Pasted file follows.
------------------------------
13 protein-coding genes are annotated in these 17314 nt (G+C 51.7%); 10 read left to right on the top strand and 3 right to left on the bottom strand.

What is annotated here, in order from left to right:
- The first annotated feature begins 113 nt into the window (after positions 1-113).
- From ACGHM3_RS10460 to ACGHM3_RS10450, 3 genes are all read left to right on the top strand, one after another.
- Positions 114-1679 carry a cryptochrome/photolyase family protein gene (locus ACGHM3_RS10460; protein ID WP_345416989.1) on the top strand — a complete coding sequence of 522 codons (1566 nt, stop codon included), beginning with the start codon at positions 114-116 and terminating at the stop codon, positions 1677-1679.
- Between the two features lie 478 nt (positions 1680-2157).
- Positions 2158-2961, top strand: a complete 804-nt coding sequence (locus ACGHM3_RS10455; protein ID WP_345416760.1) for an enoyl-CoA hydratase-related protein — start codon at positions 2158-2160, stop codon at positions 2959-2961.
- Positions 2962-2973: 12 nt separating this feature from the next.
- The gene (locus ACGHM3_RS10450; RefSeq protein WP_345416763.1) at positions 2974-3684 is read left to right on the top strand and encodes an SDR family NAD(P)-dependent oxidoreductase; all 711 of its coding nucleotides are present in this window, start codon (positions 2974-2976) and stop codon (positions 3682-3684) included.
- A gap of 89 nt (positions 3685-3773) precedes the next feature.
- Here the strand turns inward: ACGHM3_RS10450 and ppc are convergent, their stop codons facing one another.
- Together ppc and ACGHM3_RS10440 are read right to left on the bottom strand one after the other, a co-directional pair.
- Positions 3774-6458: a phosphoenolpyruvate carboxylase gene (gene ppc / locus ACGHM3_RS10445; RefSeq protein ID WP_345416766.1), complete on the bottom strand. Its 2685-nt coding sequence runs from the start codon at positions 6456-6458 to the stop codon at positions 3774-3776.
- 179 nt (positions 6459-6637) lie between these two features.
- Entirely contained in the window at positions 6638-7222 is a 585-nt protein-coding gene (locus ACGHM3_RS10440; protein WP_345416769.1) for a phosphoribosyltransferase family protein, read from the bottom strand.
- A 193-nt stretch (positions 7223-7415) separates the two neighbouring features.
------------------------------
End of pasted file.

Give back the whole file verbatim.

13 protein-coding genes are annotated in these 17314 nt (G+C 51.7%); 10 read left to right on the top strand and 3 right to left on the bottom strand.

What is annotated here, in order from left to right:
- The first annotated feature begins 113 nt into the window (after positions 1-113).
- From ACGHM3_RS10460 to ACGHM3_RS10450, 3 genes are all read left to right on the top strand, one after another.
- Positions 114-1679 carry a cryptochrome/photolyase family protein gene (locus ACGHM3_RS10460; protein ID WP_345416989.1) on the top strand — a complete coding sequence of 522 codons (1566 nt, stop codon included), beginning with the start codon at positions 114-116 and terminating at the stop codon, positions 1677-1679.
- Between the two features lie 478 nt (positions 1680-2157).
- Positions 2158-2961, top strand: a complete 804-nt coding sequence (locus ACGHM3_RS10455; protein ID WP_345416760.1) for an enoyl-CoA hydratase-related protein — start codon at positions 2158-2160, stop codon at positions 2959-2961.
- Positions 2962-2973: 12 nt separating this feature from the next.
- The gene (locus ACGHM3_RS10450; RefSeq protein WP_345416763.1) at positions 2974-3684 is read left to right on the top strand and encodes an SDR family NAD(P)-dependent oxidoreductase; all 711 of its coding nucleotides are present in this window, start codon (positions 2974-2976) and stop codon (positions 3682-3684) included.
- A gap of 89 nt (positions 3685-3773) precedes the next feature.
- Here the strand turns inward: ACGHM3_RS10450 and ppc are convergent, their stop codons facing one another.
- Together ppc and ACGHM3_RS10440 are read right to left on the bottom strand one after the other, a co-directional pair.
- Positions 3774-6458: a phosphoenolpyruvate carboxylase gene (gene ppc / locus ACGHM3_RS10445; RefSeq protein ID WP_345416766.1), complete on the bottom strand. Its 2685-nt coding sequence runs from the start codon at positions 6456-6458 to the stop codon at positions 3774-3776.
- 179 nt (positions 6459-6637) lie between these two features.
- Entirely contained in the window at positions 6638-7222 is a 585-nt protein-coding gene (locus ACGHM3_RS10440; protein WP_345416769.1) for a phosphoribosyltransferase family protein, read from the bottom strand.
- A 193-nt stretch (positions 7223-7415) separates the two neighbouring features.